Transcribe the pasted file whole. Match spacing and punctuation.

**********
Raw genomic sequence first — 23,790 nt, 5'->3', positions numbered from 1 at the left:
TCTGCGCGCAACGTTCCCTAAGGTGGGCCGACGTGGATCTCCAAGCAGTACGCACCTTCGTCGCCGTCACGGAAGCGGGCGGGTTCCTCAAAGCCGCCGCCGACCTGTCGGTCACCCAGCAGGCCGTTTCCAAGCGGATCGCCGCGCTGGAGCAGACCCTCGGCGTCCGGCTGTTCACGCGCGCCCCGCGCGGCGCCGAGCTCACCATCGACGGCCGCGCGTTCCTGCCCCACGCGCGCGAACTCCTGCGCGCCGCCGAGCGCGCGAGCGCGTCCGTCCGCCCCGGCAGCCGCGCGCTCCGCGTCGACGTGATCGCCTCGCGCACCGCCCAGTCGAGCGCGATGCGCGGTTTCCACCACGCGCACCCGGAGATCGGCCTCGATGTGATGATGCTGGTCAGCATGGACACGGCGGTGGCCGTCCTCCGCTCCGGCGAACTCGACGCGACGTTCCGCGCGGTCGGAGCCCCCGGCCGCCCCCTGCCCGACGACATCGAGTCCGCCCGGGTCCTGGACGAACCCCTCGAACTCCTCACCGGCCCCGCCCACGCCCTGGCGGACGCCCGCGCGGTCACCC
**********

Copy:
Raw genomic sequence first — 23,790 nt, 5'->3', positions numbered from 1 at the left:
TCTGCGCGCAACGTTCCCTAAGGTGGGCCGACGTGGATCTCCAAGCAGTACGCACCTTCGTCGCCGTCACGGAAGCGGGCGGGTTCCTCAAAGCCGCCGCCGACCTGTCGGTCACCCAGCAGGCCGTTTCCAAGCGGATCGCCGCGCTGGAGCAGACCCTCGGCGTCCGGCTGTTCACGCGCGCCCCGCGCGGCGCCGAGCTCACCATCGACGGCCGCGCGTTCCTGCCCCACGCGCGCGAACTCCTGCGCGCCGCCGAGCGCGCGAGCGCGTCCGTCCGCCCCGGCAGCCGCGCGCTCCGCGTCGACGTGATCGCCTCGCGCACCGCCCAGTCGAGCGCGATGCGCGGTTTCCACCACGCGCACCCGGAGATCGGCCTCGATGTGATGATGCTGGTCAGCATGGACACGGCGGTGGCCGTCCTCCGCTCCGGCGAACTCGACGCGACGTTCCGCGCGGTCGGAGCCCCCGGCCGCCCCCTGCCCGACGACATCGAGTCCGCCCGGGTCCTGGACGAACCCCTCGAACTCCTCACCGGCCCCGCCCACGCCCTGGCGGACGCCCGCGCGGTCACCC